Tue. Jan 25th, 2022

West Chester University students and staff were invited to learn more about the benefits and downfalls of fair trade coffee on Wednesday afternoon in Sykes Student Union. The program was part of a special Civility Day seminar, “How Free and Fair is Your Coffee?,” presented by a panel of four WCU professors.

The panel consisted of Paul Arsenault, associate professor of marketing; Dorothy Ives-Dewey; assistant professor of history; Linda Stevenson, associate professor of political science and Tia Malkin-Fontecchio, assistant professor of history. Ives-Dewey began the presentation by introducing those in attendance to the long global history of coffee.

Coffee is one of the most important natural commodities for worldwide trade, second only to crude oil. And while Brazil is the number one exporter for coffee beans, coffee is such a commodity that 30 million people across the planet earn their incomes through the coffee industry. Ives-Dewey noted that some think coffee played a role in the industrial revolution by increasing the alertness and productivity of workers in factories.

While most people are familiar with the popularity of coffee, not many understand where the money for their cup of joe is going. Ives-Dewey broke down how much of a $2.80 cup of coffee goes back to a farmer who harvested the beans. Consumers may only pay $2.80, but $1.07 of that goes right back to the retailer. The number keeps getting smaller, until only 0.024 cents of that cup of coffee is left. That’s what goes to the farmer.

It’s not just the farmers of coffee beans who are being compromised, either, according to the panel. Growing coffee can be environmentally destructive. The intensive farming of coffee beans grown in the sun requires the clearing of forests. With no shade and densely packed fields full of pesticides, the soil is being robbed of its nutrients.

Habitats filled with diverse plants and animals are at risk of being destroyed. “The Atlantic Forest in Brazil,” Malkin-Fontecchio said, “which was once thought to be more diverse than the Amazon, is now gone as a result of coffee bean farming.”

Not surprisingly, many java junkies don’t agree with this. Fair Trade Certified coffee has become increasingly popular in recent years with consumers who care about who is being helped and who is being exploited by coffee consumption. International fair trade criteria must be met in order for a product to be fair trade certified by TransFair USA, the only independent, third-party certifier of Fair Trade products in the United States.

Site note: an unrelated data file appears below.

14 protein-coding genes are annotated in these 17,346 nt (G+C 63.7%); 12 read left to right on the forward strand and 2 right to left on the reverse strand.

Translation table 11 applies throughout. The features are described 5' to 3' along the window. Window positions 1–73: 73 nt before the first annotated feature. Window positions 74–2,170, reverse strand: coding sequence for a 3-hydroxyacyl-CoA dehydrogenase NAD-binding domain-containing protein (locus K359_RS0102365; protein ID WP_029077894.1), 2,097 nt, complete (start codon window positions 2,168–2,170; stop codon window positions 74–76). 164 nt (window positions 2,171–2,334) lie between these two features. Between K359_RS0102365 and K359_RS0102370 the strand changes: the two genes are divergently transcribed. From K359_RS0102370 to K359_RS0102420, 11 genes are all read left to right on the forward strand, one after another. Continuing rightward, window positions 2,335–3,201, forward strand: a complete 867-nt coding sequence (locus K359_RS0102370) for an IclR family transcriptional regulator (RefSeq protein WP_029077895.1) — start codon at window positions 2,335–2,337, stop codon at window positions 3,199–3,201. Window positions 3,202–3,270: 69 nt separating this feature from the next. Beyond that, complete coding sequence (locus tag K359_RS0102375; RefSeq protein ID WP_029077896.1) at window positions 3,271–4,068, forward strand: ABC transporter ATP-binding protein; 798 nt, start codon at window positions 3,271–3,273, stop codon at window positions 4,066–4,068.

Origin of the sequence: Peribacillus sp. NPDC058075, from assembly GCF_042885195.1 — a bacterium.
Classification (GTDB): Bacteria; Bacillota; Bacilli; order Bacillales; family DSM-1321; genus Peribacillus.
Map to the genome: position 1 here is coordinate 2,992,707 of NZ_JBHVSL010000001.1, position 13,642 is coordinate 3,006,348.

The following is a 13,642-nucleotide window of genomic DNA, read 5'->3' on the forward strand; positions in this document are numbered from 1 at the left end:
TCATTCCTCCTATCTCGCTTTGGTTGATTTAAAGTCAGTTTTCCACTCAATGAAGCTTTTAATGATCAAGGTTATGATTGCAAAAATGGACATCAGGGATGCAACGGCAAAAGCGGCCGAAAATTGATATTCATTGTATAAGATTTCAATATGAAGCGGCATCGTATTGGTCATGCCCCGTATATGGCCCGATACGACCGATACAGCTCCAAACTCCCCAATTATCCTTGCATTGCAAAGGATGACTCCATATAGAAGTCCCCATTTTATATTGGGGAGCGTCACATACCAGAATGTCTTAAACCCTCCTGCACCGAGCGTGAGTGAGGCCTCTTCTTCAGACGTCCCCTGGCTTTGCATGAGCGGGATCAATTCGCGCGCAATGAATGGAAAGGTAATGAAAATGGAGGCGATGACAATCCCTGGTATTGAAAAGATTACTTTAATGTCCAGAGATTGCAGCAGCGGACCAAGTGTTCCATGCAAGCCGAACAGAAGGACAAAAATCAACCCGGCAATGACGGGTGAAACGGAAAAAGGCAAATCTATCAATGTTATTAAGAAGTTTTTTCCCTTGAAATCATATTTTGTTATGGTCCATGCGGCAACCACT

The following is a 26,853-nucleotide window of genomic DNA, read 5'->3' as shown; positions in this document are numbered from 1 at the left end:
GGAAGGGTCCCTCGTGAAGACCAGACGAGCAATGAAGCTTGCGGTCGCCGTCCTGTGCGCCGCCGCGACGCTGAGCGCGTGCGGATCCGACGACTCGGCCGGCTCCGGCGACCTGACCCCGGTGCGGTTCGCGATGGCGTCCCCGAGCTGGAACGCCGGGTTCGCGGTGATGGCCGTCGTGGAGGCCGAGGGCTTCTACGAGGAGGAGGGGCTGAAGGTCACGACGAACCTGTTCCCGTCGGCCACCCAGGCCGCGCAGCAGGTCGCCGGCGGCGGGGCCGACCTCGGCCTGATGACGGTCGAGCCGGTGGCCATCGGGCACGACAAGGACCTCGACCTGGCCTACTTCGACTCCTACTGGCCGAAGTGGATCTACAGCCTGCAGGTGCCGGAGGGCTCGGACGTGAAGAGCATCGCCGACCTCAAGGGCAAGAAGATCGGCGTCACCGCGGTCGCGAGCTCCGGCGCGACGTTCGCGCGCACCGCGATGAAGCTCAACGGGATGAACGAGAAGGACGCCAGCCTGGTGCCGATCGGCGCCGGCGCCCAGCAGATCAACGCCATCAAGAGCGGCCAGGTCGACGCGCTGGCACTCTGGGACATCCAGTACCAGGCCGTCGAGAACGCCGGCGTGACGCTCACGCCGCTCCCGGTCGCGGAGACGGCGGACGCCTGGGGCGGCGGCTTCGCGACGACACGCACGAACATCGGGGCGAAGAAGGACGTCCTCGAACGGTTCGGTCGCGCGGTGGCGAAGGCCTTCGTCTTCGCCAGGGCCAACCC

Guaranteed minimum prices to producers and fair wages for laborers are enforced in an effort to make sure those who produce the coffee can actually live off their income. Fair Trade Certified products also aim to advance payment to farmers in order to have enough money between harvests.

To preserve the environment where coffee is produced, producers of Fair Trade Certified products must also provide documentation of environmentally sustainable farming practices. There’s a huge push for organic farming, as well.

If the criterion is met, Fair Trade tells consumers that the fair prices will end poverty and empower people. While this sounds great, Malkin-Fontecchio wants to alert people that right now, the criterion aren’t fulfilling those things. Trying to meet this criteria can actually be more expensive for farmers because of fees for inspection and certification.

While fair trade farmers often do make more money, it’s not by much. In fact, they’re usually only breaking even for production. “It’s important to be realistic,” Malkin-Fontecchio said. “We need to strengthen it to make it work.” She suggests that a raised base price of coffee would continue to benefit farmers, and guarantee a set retail price of coffee that cannot be altered.

The panelists, while supporting Fair Trade, wanted students to be more aware of exactly what the term means. Taking steps towards improving Fair Trade criterion and conditions, as well as bringing more Fair Trade products on campus, are all achievable goals through understanding where our coffee money goes to.

Ashley Toal is a second-year student with a minor in journalism. She can be reached at AT628940@wcupa.edu.

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